Photograph by David Heald
Above: A clever solution solves a disjointed pathway.
Come springtime, gardeners and landscapers especially look forward to heading outside. All winter they’ve made plans, and now they’re ready to shape and nurture their corners of the Earth—even if they face challenges. Whether you live in a new house along the beach or call an historic house in Greenfield Hill home, your landscaper knows the particular obstacles of each neighborhood. Read on to find out what local pros have learned about finding problems and digging in to fix them.
When it comes to the beautiful historic properties of Fairfield, Diane Devore of Devore Associates (devoreassoc.com) has a personal stake in landscaping them well—her own 1840 farmhouse in Greenfield Hill. She loves the house but had to rethink its misaligned front path.
Previously owned by Cornelius Vanderbilt, the house was part of the Crane Estate when Davore bought it. She learned that Crane had married a Japanese woman who believed in feng shui and would not allow doors to line up. “A home with a clear view between the front and back doors may seem airy and spacious, but according to feng shui, this alignment creates problems in the flow of chi,” says Davore. That can lead to adverse effects, such as a bank account that “leaks” money. Regardless, she lined up the front door with the living room door. “It certainly is true that the bank account has leaked ever since!”
The front door also did not line up with the center of the existing front wall and gate. “I wanted a bluestone walk leading to the street, so I used a square as the reconciling object. A jog in a walk would have drawn attention to the misalignment. Now there is a lovely little landing that responds to the architecture of the porch and is perfect for pots of lemon trees.”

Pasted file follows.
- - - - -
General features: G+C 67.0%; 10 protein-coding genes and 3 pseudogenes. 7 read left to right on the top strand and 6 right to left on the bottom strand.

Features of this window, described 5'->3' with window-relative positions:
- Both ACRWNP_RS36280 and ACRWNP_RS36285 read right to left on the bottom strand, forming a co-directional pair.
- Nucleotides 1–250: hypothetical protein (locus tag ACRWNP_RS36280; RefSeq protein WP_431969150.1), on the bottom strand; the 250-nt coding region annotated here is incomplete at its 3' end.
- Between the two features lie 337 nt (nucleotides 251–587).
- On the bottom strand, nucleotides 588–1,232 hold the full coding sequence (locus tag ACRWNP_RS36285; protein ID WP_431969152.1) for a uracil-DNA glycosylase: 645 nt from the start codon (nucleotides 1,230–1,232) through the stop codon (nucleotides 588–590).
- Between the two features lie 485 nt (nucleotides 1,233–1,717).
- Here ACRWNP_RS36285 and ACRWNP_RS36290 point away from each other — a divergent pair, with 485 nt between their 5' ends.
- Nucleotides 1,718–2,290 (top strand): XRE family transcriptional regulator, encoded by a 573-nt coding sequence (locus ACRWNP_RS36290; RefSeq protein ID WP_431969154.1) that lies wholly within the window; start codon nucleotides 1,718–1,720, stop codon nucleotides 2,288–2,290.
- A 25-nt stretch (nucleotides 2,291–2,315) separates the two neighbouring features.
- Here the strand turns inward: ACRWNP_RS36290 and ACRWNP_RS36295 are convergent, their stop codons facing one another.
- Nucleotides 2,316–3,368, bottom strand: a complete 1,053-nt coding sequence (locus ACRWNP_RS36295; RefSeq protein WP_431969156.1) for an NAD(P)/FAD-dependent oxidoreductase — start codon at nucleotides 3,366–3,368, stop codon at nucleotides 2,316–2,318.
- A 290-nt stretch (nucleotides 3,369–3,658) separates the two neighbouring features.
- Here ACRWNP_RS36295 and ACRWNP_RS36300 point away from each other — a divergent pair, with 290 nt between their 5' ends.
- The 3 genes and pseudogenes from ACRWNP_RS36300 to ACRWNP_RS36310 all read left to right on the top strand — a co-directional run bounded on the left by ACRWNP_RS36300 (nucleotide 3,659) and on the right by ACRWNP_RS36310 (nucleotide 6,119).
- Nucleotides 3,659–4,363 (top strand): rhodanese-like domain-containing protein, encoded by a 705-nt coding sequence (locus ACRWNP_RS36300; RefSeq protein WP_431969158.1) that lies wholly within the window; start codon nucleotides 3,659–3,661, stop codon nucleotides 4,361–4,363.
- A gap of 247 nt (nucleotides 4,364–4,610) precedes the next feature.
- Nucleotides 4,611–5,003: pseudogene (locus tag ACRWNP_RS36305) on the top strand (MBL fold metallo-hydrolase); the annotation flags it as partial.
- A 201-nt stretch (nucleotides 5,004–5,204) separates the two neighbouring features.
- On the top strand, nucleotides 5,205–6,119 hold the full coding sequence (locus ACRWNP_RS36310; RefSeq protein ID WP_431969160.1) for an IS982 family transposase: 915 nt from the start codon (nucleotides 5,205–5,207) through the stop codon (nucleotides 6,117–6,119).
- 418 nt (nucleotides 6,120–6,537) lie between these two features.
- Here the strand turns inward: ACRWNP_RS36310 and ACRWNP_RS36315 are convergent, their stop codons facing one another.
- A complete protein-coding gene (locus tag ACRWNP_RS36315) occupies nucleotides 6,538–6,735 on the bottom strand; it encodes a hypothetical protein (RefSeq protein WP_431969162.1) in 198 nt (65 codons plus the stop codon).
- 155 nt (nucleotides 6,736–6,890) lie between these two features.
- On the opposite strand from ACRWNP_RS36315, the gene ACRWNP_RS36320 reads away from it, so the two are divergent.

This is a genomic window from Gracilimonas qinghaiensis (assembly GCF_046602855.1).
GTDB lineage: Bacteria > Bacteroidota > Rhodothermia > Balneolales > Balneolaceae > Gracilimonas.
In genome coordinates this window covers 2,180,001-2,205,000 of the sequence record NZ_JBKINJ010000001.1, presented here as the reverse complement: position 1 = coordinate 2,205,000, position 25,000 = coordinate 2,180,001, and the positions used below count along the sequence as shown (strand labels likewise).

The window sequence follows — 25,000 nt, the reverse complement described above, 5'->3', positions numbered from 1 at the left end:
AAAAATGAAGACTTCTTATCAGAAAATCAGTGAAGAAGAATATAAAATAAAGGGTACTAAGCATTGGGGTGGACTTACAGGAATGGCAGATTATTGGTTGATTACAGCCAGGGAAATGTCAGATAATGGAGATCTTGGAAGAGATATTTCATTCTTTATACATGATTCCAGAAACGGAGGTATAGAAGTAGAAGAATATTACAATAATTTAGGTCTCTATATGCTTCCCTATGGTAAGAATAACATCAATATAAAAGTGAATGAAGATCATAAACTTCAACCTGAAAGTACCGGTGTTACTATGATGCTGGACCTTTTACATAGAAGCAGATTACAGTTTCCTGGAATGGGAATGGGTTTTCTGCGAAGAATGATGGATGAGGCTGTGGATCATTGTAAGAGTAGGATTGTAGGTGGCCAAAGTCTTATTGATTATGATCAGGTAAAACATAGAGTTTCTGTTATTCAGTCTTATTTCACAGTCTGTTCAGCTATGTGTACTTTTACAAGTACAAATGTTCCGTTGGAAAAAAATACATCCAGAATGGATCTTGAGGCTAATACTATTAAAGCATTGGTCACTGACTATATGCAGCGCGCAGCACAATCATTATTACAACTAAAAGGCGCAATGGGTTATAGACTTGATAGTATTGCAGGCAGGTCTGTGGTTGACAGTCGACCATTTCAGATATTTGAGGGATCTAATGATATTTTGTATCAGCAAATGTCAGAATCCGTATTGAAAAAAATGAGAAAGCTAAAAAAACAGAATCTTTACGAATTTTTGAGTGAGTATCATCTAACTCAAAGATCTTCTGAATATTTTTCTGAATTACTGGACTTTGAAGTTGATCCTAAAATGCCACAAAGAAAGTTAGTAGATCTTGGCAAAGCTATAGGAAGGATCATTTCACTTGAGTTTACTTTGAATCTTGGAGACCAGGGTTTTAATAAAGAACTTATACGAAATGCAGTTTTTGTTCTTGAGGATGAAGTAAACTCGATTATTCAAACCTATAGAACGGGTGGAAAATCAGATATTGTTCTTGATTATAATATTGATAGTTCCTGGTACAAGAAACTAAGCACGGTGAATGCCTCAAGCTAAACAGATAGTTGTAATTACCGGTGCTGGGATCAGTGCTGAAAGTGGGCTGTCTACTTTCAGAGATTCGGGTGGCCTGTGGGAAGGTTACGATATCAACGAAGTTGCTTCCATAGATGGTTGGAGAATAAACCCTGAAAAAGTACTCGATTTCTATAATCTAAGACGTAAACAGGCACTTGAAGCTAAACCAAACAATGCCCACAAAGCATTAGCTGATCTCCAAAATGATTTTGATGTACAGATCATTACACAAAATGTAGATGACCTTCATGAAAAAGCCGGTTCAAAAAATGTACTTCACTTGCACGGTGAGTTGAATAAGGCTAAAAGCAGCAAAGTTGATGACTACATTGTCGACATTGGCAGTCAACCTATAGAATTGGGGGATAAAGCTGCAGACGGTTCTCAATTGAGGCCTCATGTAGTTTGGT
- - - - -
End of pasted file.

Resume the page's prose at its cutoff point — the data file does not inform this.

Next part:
“The most difficult landscape problem is soil compaction from new construction or renovations,” says Wendy Lindquist of Lindquist Design Associates (lindquistlandscape.com). Poor drainage can also be a challenge and isn’t always due to compaction; it could be caused by a high water table. “There are so many plants that will fail to thrive under those conditions, and [those conditions] are not visible to the eye.”
For the new homes going up along the shoreline, take notice. “Beachfront properties are tricky because of the salt spray and severe weather, but there are plants that will thrive. So the trick is to use restraint and have really good ‘bones’ in the garden,” she says. “We’re working on a new construction now where we have taken protections against compaction.”
Established in 1993, her company designs, installs and maintains landscaping projects. She champions native and local materials, which are less likely to develop disease and more likely to support pollinators and wildlife. She also appreciates that her work is dedicated to living creations—plants, flowers, bushes, ground cover, trees, vines and more—that grow and react to their conditions. She is very careful about choosing ideal placement.
Additionally, as a designer, she has to carefully consider such qualities as color, texture, space and movement along with the more practical considerations that homeowners may not see. Overall, she explains that her designs aim to strike a balance in a space and authentically reflect nature—that is, not an over-abundance of plants or ornamentation.
It all takes careful planning, because each project has its own advantages and challenges. But, she concludes, “Tricky situations are the fodder of innovative design!”